other company holding more than 4%. From being a photographer’s
favorite drone through to industrial and educational quadcopters,
DJI offers a wide range of drones. Not only is DJI a market leader
in drone tech but they are also the world’s largest patent
holders. With over 1000 granted worldwide patents, DJI’s patent
portfolio ranks at the top of the international top ten list. Their
patented technologies include assembly, imaging, sensors, pet
walking, photography and self-tightening rotors. France-based
Parrot SA, is one of DJI’s primary drone manufacturing
competitors and holds approximately 269 granted worldwide patents,
less than half of DJI’s current portfolio. It is evident that
the key to success in the UAV industry will be innovations and
securing those!

Some companies like Boeing have come up with thrillingly unique
drone ideas. In 2015, the US Patent and Trademarks Office approved
Boeing a patent application on “Rapid deployment air and water
vehicle”. The patent application describes a UAV that begins
its journey as a remote-controlled airplane that then plunges into
water, shedding some parts to be a practical submersible unit. The
UAV can also be potentially recovered with a possibility of
component reuse.

Drones are also being used for entertainment purposes.

1208996c.jpg

figure 3 – Drone 100 – a spectacular light show of quadcopter swarm
performance organized by Intel and Ars Electronica

Disney is one of the most active companies in this space, and
has filed for a number of drone patents focused on entertainment.
Synchronized lights shows, floating projection screens, and drone
puppeteers have all been considered by the entertainment giant.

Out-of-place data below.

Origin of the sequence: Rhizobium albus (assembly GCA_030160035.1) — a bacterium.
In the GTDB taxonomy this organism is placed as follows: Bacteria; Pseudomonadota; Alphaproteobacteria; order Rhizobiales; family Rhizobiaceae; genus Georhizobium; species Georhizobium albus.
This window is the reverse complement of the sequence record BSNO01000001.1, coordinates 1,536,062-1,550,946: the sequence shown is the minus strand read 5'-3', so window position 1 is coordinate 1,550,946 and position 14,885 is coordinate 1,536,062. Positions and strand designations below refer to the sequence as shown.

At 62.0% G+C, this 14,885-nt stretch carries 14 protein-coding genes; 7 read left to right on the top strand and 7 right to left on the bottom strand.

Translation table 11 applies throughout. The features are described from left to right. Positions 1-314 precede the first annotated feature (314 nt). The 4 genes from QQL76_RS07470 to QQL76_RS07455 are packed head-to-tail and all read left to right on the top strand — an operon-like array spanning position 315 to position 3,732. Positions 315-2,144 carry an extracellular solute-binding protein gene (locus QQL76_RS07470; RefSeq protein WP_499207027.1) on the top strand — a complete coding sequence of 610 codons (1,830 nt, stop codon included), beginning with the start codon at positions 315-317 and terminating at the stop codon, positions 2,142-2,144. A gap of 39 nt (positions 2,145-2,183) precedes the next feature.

Drones are not just a fad – they are here to stay and the
technology is booming with no end in sight. The same cost and
efficiency benefits that have historically made drones attractive
to the military are now applicable for a broad spectrum of business
and civil government functions. We are just now touching the tip of
the iceberg in terms of harnessing the true power of drones for
business operations, and new ways of conducting business. As more
drone tech patents are being issued, it is important to engage
competent patent counsels to ensure that their technology is being
protected.

Whether you are an investor, general counsel, inventor or CEO
with an interest in UAV technology – protecting and optimizing your
IP portfolio is essential. Photon Legal can help you maximize your
patent portfolio with unmatched IP and technical excellence.

Image source –

figure1 -
https://www.digitaltrends.com/cool-tech/history-of-drones/

figure 2 -
https://www.walkbye.com.au/blogs/experts-speak/7-exciting-activities-to-do-with-drones

figure 3 -
https://www.suasnews.com/2016/08/ars-electronica-intel-present-drone-100-spaxels-linz/

Stay in, Stay safe and continue to work.

Originally published July 8, 2020

The content of this article is intended to provide a general
guide to the subject matter. Specialist advice should be sought
about your specific circumstances.